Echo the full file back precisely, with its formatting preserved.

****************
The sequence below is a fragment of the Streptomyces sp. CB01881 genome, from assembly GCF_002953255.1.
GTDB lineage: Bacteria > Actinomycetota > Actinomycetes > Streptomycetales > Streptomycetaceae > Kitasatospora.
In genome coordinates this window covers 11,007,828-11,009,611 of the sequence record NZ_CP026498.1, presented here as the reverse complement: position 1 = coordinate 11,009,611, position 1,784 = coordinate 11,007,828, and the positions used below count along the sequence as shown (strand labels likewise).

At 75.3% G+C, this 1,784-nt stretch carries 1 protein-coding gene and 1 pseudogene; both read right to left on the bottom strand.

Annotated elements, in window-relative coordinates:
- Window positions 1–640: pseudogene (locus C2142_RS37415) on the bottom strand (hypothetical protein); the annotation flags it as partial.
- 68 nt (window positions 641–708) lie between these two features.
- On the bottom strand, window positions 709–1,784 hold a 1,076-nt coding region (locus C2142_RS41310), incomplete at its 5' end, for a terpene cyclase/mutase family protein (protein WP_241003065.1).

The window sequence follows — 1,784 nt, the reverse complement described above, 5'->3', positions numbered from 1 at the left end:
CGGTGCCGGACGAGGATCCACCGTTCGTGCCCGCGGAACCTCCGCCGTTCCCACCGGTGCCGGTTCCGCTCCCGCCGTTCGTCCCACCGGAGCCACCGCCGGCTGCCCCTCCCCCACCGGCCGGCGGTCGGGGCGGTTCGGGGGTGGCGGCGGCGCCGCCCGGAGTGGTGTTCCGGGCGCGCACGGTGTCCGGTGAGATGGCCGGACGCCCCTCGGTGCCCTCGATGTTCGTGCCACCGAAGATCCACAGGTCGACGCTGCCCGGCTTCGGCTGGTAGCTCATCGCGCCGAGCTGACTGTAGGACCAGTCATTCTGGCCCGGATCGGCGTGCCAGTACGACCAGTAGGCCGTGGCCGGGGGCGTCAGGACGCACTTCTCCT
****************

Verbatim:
The sequence below is a fragment of the Streptomyces sp. CB01881 genome, from assembly GCF_002953255.1.
GTDB lineage: Bacteria > Actinomycetota > Actinomycetes > Streptomycetales > Streptomycetaceae > Kitasatospora.
In genome coordinates this window covers 11,007,828-11,009,611 of the sequence record NZ_CP026498.1, presented here as the reverse complement: position 1 = coordinate 11,009,611, position 1,784 = coordinate 11,007,828, and the positions used below count along the sequence as shown (strand labels likewise).

At 75.3% G+C, this 1,784-nt stretch carries 1 protein-coding gene and 1 pseudogene; both read right to left on the bottom strand.

Annotated elements, in window-relative coordinates:
- Window positions 1–640: pseudogene (locus C2142_RS37415) on the bottom strand (hypothetical protein); the annotation flags it as partial.
- 68 nt (window positions 641–708) lie between these two features.
- On the bottom strand, window positions 709–1,784 hold a 1,076-nt coding region (locus C2142_RS41310), incomplete at its 5' end, for a terpene cyclase/mutase family protein (protein WP_241003065.1).

The window sequence follows — 1,784 nt, the reverse complement described above, 5'->3', positions numbered from 1 at the left end:
CGGTGCCGGACGAGGATCCACCGTTCGTGCCCGCGGAACCTCCGCCGTTCCCACCGGTGCCGGTTCCGCTCCCGCCGTTCGTCCCACCGGAGCCACCGCCGGCTGCCCCTCCCCCACCGGCCGGCGGTCGGGGCGGTTCGGGGGTGGCGGCGGCGCCGCCCGGAGTGGTGTTCCGGGCGCGCACGGTGTCCGGTGAGATGGCCGGACGCCCCTCGGTGCCCTCGATGTTCGTGCCACCGAAGATCCACAGGTCGACGCTGCCCGGCTTCGGCTGGTAGCTCATCGCGCCGAGCTGACTGTAGGACCAGTCATTCTGGCCCGGATCGGCGTGCCAGTACGACCAGTAGGCCGTGGCCGGGGGCGTCAGGACGCACTTCTCCT